Editor's note: This is the second of two stories examining problems with Missouri's Second Injury Fund. Thursday's story detailed the reasons behind the shrinking fund.
The Missouri Legislature's failure to approve a fix for the state's flailing Second Injury Fund this session leaves the lives of those who depend on it in limbo.
"You don't do what you used to do. You can't. You can't afford it," says Gail Luttrull of Williamsville, Mo., who was awarded weekly payments from the Second Injury Fund in February but hasn't been paid because of the fund's financial problems.
A series of serious work-related injuries to her neck coupled with her microcytic anemia left her unable to work. Earlier this year a judge determined she was permanently and totally disabled, and therefore eligible for weekly payments from the fund equal to two-thirds her previous salary.
"This money would help me to take off a little bit of burden of paying bills. I could actually say, I can pay you for the whole amount this time instead of a little dab here and a little dab there. I could actually buy some meat," she said.
Luttrull is one of 70 people in Missouri who have received permanent and total disability awards from a judge but have not been paid.
Attorney General Chris Koster, the caretaker of the fund, stopped paying new awards scheduled for payment after March 7 because the fund is running out of money.
The Second Injury Fund is a form of supplemental insurance for employers. Missouri Businesses pay a 3 percent surcharge on their workers' compensation insurance to support the fund, but its liabilities are outpacing its income. In 2010, the surcharge generated $40.8 million while its total expenses were $40.4 million, according to the attorney general's office.
"The state has got to honor their obligations eventually," said Luttrull's attorney, Matt Edwards of Burns, Taylor, Heckemeyer & Green in Cape Girardeau. "If the state chooses to continue this path, then what's going to happen is some negative impacts. It could potentially impact their bond rating. That could effect everybody, school districts on up because they are not honoring their obligations."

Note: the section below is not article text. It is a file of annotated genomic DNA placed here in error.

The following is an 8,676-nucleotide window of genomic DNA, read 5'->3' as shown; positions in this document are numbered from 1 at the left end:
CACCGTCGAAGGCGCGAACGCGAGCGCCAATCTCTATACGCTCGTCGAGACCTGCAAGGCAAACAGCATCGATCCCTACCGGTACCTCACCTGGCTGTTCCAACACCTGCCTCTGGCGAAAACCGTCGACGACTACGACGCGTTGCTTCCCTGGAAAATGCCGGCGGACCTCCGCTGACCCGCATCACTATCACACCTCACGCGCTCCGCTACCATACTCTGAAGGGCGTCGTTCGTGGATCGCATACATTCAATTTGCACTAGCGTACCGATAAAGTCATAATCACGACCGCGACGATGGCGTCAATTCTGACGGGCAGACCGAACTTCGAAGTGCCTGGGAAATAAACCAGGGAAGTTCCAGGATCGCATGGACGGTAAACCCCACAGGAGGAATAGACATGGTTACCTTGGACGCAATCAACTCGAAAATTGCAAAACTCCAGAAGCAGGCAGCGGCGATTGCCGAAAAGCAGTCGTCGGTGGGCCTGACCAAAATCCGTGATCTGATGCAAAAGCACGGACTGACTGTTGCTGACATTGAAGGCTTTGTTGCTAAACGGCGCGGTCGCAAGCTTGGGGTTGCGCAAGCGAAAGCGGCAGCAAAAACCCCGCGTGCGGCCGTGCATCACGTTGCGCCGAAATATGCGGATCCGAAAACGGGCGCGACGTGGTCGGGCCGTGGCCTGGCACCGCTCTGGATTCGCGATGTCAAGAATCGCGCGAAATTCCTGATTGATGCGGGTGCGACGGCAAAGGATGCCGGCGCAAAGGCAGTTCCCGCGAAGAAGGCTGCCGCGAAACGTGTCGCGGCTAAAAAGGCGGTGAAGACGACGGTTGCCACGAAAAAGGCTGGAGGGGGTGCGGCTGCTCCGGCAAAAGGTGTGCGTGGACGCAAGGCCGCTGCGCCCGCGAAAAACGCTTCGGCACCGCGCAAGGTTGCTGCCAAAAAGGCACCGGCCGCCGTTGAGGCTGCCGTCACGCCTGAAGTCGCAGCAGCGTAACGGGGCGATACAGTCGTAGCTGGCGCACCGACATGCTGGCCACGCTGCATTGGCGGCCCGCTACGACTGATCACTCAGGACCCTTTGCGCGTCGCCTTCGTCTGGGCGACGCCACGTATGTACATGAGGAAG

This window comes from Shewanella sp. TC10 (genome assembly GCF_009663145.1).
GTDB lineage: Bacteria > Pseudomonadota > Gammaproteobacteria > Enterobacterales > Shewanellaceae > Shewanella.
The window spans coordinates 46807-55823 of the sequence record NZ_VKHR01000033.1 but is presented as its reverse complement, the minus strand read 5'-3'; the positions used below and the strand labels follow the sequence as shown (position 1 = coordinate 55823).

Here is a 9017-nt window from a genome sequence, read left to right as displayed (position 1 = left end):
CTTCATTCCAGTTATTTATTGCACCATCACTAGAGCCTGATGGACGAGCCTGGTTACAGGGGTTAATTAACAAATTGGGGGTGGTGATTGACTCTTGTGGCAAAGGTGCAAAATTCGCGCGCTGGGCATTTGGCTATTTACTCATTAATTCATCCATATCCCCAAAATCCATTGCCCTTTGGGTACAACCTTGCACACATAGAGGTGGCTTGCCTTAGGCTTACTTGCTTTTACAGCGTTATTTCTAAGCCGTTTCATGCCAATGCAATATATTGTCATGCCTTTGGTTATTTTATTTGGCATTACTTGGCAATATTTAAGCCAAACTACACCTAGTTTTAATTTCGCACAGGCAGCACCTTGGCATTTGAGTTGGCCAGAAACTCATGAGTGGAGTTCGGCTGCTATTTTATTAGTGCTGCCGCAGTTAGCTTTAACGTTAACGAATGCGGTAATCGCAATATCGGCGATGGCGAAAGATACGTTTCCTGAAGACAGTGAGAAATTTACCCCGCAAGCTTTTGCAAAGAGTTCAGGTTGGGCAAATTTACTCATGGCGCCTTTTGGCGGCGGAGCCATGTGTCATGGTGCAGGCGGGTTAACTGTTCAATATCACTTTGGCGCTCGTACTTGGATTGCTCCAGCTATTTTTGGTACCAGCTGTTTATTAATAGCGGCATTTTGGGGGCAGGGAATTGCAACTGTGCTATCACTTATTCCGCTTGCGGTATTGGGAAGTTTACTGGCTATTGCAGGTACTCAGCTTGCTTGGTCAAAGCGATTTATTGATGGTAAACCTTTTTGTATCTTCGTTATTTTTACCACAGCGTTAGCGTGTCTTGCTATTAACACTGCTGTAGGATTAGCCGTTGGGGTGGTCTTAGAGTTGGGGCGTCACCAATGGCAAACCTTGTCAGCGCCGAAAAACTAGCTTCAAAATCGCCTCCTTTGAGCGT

A federal lawsuit was filed in February representing three people who fear they may lose their Second Injury Fund benefits if the fund becomes insolvent. The suit was recently amended to include a fourth injured worker, who, like Luttrull, was awarded benefits but has not yet been paid.
It could force Missouri to take action to fix the fund and affect all those receiving payments from it. "If we obtain favorable relief for the four, then it seems logical that relief would apply equally to all others who are similarly situated," said lawyer John B. Boyd of Kansas City, who filed the case.
Boyd insists Missouri is violating contracts, depriving injured workers of their property and denying their civil rights.
State law requires Missouri to "sacredly safeguard" the funds collected through the Second Injury Fund surcharge.
"Choosing not to pay isn't sacredly safeguarding those funds," he said.
Several bills filed this legislative session addressed the future of the Second Injury Fund, but none was successful. House Bill 893, sponsored by freshman legislator Rep. Todd Richardson of Poplar Bluff, Mo., called for an elimination of the fund but allowed a temporary increase in the surcharge up to 4 percent to pay off existing claims now over $1 billion.
That bill was supported by the Missouri Chamber of Commerce and Industry but never came to the full House for a vote.